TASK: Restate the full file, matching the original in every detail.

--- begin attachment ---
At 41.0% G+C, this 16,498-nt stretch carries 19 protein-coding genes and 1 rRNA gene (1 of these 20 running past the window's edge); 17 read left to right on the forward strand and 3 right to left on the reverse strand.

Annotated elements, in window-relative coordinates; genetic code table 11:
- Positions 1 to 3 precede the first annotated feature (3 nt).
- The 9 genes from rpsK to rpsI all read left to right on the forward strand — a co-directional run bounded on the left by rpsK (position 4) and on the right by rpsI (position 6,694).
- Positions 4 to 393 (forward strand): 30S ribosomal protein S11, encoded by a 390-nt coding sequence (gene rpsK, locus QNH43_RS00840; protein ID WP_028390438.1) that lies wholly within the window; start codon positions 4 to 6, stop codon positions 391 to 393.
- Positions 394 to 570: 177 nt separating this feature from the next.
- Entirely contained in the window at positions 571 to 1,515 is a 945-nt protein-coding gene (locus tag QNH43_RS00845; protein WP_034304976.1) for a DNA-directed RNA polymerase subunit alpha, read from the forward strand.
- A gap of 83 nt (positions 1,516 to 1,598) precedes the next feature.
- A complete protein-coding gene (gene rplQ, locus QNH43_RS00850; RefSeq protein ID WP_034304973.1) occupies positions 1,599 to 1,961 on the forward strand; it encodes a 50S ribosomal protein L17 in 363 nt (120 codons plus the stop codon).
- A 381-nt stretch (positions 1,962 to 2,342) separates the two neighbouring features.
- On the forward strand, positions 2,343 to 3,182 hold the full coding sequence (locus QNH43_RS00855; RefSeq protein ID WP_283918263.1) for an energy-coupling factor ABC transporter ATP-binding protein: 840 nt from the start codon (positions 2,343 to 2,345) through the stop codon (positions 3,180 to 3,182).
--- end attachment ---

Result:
At 41.0% G+C, this 16,498-nt stretch carries 19 protein-coding genes and 1 rRNA gene (1 of these 20 running past the window's edge); 17 read left to right on the forward strand and 3 right to left on the reverse strand.

Annotated elements, in window-relative coordinates; genetic code table 11:
- Positions 1 to 3 precede the first annotated feature (3 nt).
- The 9 genes from rpsK to rpsI all read left to right on the forward strand — a co-directional run bounded on the left by rpsK (position 4) and on the right by rpsI (position 6,694).
- Positions 4 to 393 (forward strand): 30S ribosomal protein S11, encoded by a 390-nt coding sequence (gene rpsK, locus QNH43_RS00840; protein ID WP_028390438.1) that lies wholly within the window; start codon positions 4 to 6, stop codon positions 391 to 393.
- Positions 394 to 570: 177 nt separating this feature from the next.
- Entirely contained in the window at positions 571 to 1,515 is a 945-nt protein-coding gene (locus tag QNH43_RS00845; protein WP_034304976.1) for a DNA-directed RNA polymerase subunit alpha, read from the forward strand.
- A gap of 83 nt (positions 1,516 to 1,598) precedes the next feature.
- A complete protein-coding gene (gene rplQ, locus QNH43_RS00850; RefSeq protein ID WP_034304973.1) occupies positions 1,599 to 1,961 on the forward strand; it encodes a 50S ribosomal protein L17 in 363 nt (120 codons plus the stop codon).
- A 381-nt stretch (positions 1,962 to 2,342) separates the two neighbouring features.
- On the forward strand, positions 2,343 to 3,182 hold the full coding sequence (locus QNH43_RS00855; RefSeq protein ID WP_283918263.1) for an energy-coupling factor ABC transporter ATP-binding protein: 840 nt from the start codon (positions 2,343 to 2,345) through the stop codon (positions 3,180 to 3,182).